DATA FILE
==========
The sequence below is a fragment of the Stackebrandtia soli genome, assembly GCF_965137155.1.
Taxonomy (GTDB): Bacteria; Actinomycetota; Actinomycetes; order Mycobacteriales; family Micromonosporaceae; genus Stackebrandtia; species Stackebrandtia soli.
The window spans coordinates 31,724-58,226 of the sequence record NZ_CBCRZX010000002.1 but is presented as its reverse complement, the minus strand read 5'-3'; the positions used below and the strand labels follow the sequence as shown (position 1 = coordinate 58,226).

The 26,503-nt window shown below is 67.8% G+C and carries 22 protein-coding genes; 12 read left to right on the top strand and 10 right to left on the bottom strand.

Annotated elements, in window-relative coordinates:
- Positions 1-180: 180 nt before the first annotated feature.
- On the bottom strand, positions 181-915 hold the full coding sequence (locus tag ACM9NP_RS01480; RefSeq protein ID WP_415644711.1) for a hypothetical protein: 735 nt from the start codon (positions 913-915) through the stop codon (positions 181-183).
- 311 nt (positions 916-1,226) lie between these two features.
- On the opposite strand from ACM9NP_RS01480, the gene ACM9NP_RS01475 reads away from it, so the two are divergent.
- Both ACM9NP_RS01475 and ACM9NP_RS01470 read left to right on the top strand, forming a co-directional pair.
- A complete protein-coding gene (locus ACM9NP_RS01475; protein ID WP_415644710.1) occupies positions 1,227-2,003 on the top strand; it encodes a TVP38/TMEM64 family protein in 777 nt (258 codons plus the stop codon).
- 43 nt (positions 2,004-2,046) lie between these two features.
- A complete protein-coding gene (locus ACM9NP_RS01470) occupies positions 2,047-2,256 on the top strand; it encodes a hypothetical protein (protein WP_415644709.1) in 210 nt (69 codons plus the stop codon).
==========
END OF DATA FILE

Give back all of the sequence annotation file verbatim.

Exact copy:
The sequence below is a fragment of the Stackebrandtia soli genome, assembly GCF_965137155.1.
Taxonomy (GTDB): Bacteria; Actinomycetota; Actinomycetes; order Mycobacteriales; family Micromonosporaceae; genus Stackebrandtia; species Stackebrandtia soli.
The window spans coordinates 31,724-58,226 of the sequence record NZ_CBCRZX010000002.1 but is presented as its reverse complement, the minus strand read 5'-3'; the positions used below and the strand labels follow the sequence as shown (position 1 = coordinate 58,226).

The 26,503-nt window shown below is 67.8% G+C and carries 22 protein-coding genes; 12 read left to right on the top strand and 10 right to left on the bottom strand.

Annotated elements, in window-relative coordinates:
- Positions 1-180: 180 nt before the first annotated feature.
- On the bottom strand, positions 181-915 hold the full coding sequence (locus tag ACM9NP_RS01480; RefSeq protein ID WP_415644711.1) for a hypothetical protein: 735 nt from the start codon (positions 913-915) through the stop codon (positions 181-183).
- 311 nt (positions 916-1,226) lie between these two features.
- On the opposite strand from ACM9NP_RS01480, the gene ACM9NP_RS01475 reads away from it, so the two are divergent.
- Both ACM9NP_RS01475 and ACM9NP_RS01470 read left to right on the top strand, forming a co-directional pair.
- A complete protein-coding gene (locus ACM9NP_RS01475; protein ID WP_415644710.1) occupies positions 1,227-2,003 on the top strand; it encodes a TVP38/TMEM64 family protein in 777 nt (258 codons plus the stop codon).
- 43 nt (positions 2,004-2,046) lie between these two features.
- A complete protein-coding gene (locus ACM9NP_RS01470) occupies positions 2,047-2,256 on the top strand; it encodes a hypothetical protein (protein WP_415644709.1) in 210 nt (69 codons plus the stop codon).